In the prologue she goes to great lengths to diminish the French. In particular she attacks their Enlightenment agenda of reason, and is quite, quite scathing about Diderot and les philosophes. I found that pretty irritating. OK, I thought, it’s refreshing to read such a different and skeptical view of the French Enlightenment project, but as the pages turned it felt increasingly like she just dislikes the French and French thought and culture. Well, I don’t. I enjoy French thought and culture and their philosophes, but you don’t have to agree with everything an author writes. We can all have different opinions. But then she laid into the Scots, going to great lengths to try and make the case that the Scottish Enlightenment was really just a part of the British Enlightenment (whatever that was!) and going to even greater lengths to claim that the great Scottish thinkers of that time didn’t like to be known as Scots at all but preferred to downplay their Scottishness and claim Britishness instead! (now I see why Gordon Brown likes this!). OK, so she was really losing me now, and we’re still in the Prologue! I kept going though, but didn’t feel any greater affinity with the text.

However, I finally gave up when I got to the American Enlightenment and read –

America was, however, saddled with two problems that Britain was happily spared, the Indians and slavery, both of which proved to be very nearly intractable.

Ouch! Is it just me, or is there something very uncomfortable about that sentence?

She goes on –

For economic if for no other reasons, the displacement of the Indians was the precondition for the very existence of the settlers.


What they did have [the settlers] in addition to a clear recognition of their own interests and needs, was a strong sense of their superiority, as human beings, as Christians, and as citizens. “Savages”, in popular parlance, was almost synonymous with Indians….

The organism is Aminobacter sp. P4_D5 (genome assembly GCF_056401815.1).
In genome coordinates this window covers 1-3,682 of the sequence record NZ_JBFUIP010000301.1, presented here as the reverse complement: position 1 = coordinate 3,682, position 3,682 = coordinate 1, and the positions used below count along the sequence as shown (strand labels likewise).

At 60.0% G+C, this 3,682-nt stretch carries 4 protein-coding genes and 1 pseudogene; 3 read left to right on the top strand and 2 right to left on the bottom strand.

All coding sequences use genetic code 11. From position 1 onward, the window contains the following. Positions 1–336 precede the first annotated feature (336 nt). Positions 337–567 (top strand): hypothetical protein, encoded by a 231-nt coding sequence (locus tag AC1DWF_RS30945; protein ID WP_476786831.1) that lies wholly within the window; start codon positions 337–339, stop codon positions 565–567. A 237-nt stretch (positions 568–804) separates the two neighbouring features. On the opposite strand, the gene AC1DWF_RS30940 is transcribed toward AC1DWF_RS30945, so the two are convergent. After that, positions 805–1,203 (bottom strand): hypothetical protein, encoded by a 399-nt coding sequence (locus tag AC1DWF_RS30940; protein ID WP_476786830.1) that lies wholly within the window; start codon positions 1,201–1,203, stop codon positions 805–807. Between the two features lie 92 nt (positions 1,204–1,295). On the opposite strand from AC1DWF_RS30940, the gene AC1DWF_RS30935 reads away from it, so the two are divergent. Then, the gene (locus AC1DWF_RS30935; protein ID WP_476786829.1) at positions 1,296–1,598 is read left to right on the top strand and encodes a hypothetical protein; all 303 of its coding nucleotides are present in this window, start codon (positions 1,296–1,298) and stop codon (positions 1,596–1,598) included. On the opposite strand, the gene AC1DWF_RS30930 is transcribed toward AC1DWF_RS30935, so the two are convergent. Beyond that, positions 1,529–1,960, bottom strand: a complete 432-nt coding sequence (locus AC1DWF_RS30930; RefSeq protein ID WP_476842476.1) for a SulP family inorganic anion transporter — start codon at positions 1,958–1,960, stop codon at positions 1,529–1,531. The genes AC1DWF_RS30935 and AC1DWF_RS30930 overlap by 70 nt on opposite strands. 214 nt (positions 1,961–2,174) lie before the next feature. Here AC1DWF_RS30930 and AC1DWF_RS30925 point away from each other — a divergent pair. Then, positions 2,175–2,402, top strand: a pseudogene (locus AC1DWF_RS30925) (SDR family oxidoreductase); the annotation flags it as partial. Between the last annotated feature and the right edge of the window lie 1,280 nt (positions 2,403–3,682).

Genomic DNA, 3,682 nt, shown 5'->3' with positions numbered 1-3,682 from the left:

Is she just unemotionally describing how things were in those days? Or is this a justification for these attitudes?

The problem of slavery was even more formidable than that of the Indians

There was a widespread and deeply held conviction of the ineradicable differences of the races and the inferiority of the blacks.

Now I don’t know if it’s just her style to write in this matter of fact way, but I found this whole section deeply disturbing. And I don’t get it either…..this is a description of some kind of “Enlightenment”? Some kind of “politics of liberty”?

However, I did find her very neat summary of the British, French and American Enlightenments very appealing –

The sociology of virtue, the ideology of reason, the politics of liberty – the ideas still resonate today.

I like that little phrase. I just don’t like this book. I didn’t finish it.

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shape and colour, originally uploaded by bobsee.

Ester once told me that her eye notices lines and shapes and until she said that I hadn’t considered the possibility. Instead I tend to notice colour.
When I saw this staircase in Nice I thought of you, Ester.